Saturday, March 3, 2012

Sculpting a Maquette with Tony Cipriano: Part One

I met Tony Cipriano in 1991 when we worked together on "Beauty and the Beast" at Walt Disney Feature Animation's studio in Florida. Tony had a most unusual path to WDFAF, which you can learn about in the videos below. Since then he's also earned credits on Disney's "Aladdin" , "Pocahontas" "The Hunchback of Notre Dame", Tarzan", Mulan", and "Brother Bear".

Since 1997, Tony has been a freelance sculptor for the animation industry as well as for many toy, action figure and collectible figurine companies, including McFarlane Toys, Dark Horse Comics, Funko, Enesco, Mezco Toys, Sideshow Collectibles, Bowen Designs, DC Comics, Walt Disney Classics Collection, Toy Biz, Dreamworks Animation, Comedy Central, Hasbro, Cartoon Network, Warner Brothers Studio Stores, Scholastic, Matell, and Madison Square Garden.

Tony's studio is in Long Island, N.Y., where he lives with his wife, three children, and three dogs. Below are a few samples of Tony's amazing body of work, and further down we begin a tutorial of Tony's process in his own words.

Sculpting Alfred E. Newman: from nut!

This is the Chavant clay. It doesn't have sulphur in it so it won't impede the silicone when I go to mold the bust. I prefer this for personal projects as it smooths with mineral spirits. But Super Sculpey is much better for professional work because it bakes. You can sand it smooth easier, and you can ship it. This stuff is hard to ship. It never cures because it's oil based.

My favorite tools. All of my work was done using these 4 tools and very little else. They do it all. A rake, a spatula, a large loop and a tiny loop. That's all you really need.

This is the epoxy resin I use to secure my armature. It's two parts, and you mix them equally. In a few hours, it is rock hard. Or you an speed up the process with heat.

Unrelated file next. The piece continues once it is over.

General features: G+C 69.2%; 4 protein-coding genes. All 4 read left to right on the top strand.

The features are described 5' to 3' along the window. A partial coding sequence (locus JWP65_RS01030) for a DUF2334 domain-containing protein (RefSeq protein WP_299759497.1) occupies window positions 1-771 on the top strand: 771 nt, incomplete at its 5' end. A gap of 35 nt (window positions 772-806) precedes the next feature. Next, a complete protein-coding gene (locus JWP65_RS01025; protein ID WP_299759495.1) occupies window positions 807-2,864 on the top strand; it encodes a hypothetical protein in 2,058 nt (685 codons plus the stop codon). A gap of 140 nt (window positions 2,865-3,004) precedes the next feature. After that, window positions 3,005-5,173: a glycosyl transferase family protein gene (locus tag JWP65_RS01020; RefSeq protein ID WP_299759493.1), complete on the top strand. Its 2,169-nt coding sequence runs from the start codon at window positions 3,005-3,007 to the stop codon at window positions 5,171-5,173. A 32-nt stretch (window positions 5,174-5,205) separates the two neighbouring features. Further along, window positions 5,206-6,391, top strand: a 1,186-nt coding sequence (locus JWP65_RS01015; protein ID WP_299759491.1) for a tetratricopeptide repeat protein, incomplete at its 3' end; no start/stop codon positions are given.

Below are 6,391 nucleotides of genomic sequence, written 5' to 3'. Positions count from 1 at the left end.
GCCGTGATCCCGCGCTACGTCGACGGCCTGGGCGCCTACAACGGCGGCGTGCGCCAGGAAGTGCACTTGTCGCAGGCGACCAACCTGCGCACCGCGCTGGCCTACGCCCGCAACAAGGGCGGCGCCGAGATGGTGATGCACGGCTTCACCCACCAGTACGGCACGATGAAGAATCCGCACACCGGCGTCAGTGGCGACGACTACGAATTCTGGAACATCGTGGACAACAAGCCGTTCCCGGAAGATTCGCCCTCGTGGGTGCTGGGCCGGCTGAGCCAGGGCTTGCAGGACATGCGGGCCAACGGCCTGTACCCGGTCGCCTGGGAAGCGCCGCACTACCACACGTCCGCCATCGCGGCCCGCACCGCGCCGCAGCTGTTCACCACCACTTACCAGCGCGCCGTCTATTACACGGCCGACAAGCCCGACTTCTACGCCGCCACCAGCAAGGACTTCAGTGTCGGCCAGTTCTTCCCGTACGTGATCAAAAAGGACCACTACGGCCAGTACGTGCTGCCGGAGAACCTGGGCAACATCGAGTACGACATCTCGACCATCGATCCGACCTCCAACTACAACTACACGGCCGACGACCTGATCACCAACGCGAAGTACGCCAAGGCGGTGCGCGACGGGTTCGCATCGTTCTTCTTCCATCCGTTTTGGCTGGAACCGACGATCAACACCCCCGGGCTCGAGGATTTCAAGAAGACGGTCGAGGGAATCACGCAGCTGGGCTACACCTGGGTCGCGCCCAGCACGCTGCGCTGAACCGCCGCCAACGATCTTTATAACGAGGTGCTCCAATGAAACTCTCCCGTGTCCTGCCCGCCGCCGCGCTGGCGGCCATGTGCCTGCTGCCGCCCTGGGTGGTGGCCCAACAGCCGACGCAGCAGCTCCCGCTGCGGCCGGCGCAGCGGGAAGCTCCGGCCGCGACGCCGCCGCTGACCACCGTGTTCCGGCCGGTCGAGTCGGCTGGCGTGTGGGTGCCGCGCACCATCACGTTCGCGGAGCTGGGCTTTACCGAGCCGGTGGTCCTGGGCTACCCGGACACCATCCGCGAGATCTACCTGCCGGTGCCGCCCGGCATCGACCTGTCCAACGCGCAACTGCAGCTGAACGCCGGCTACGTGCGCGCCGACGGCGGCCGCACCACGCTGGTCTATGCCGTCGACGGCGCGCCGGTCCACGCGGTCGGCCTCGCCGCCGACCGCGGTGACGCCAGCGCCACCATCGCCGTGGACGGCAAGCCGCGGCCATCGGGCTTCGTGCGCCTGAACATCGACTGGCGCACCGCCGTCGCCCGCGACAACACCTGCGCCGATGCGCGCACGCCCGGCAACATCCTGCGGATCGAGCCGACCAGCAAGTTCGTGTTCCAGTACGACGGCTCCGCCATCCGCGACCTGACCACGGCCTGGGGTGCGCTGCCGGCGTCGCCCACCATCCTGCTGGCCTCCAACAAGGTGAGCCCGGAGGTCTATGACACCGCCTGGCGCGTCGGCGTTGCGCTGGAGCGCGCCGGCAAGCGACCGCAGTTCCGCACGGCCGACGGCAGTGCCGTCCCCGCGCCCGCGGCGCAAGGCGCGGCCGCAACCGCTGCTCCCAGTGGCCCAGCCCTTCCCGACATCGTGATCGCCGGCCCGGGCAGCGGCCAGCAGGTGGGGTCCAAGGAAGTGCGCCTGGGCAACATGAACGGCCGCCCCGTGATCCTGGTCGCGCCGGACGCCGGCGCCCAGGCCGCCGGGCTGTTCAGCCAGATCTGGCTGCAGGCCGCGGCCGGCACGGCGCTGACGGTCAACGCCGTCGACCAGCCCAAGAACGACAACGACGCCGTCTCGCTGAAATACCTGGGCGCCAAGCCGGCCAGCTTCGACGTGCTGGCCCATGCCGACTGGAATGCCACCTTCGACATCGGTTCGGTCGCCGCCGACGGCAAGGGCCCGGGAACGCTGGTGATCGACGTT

My trusty alcohol torch. Best five bucks I ever spent. It's used to smooth/heat hard wax & clay, and also to heat tools for working with wax and hard oil clays. You just fill it with denatured Alcohol, light the wick, and squeeze gently. It emits a long flame, like a tiny blow torch. By gently passing it by the surface of the clay, it smooths and melts it subtly, leaving the surface warm so you can re-work the hard clay or add texture, etc.

Below: This is an incredibly useful page from the MAD style guide, specifically used to guide 3D art of Alfred.

I pin up my reference material. The page on the board to the left is a PERFECT 3D statue of Alfred done by my pal, mentor and incredible sculptor, Kent Melton. The MAD issues from the 70's were mine when I was a kid. I rescued them from my mother's attic before the squirrels got them.

 Below: This is the armature. Talk about high tech, huh? It's a length of 1/4 inch aluminum wire secured to a board and a blob of epoxy putty on top. Takes about 2 minutes to make and you are ready for clay!!! ( after epoxy is hard, of course.) With this kind of armature, as opposed to a pipe, I can pose/tilt the head a little. after I begin to put the clay on

The clay in a baking pan, fresh out of the oven. I use low heat in the oven, even a heat lamp will do. Believe me, when this clay is cool, it will be rock hard. I work fast, trying not to burn my hands---and then I pop the tray back into the oven for a few minutes or use a heat gun to warm it up faster, scraping long shards off at a time.

I block out skull and shoulders. I can still reposition the head if I want.

No tools used yet, just my thumbs. I work fast to block out the forms, not worrying about any details at this stage.

I take a pointy tool and scribe in lines to guide me, allowing me to easily see where the details and the planes are. Head has a slight tilt to the viewer right and I twisted the neck to look to his right.

Using rake to blend clay and to define planes of head.

I scoop out eye sockets, begin to add hair, more raking. I constantly turn the bust and step back away from table.

All of the basic proportions and pertinent information are in place. Now it's noodle time!

Stay tuned for Part two: Noodling Newman!

This is part one of a short video made for HEROES,VILLAINS & ARTISTS TV telling a little more about Tony Cipriano and showing some of his sculpting process.

Part Two: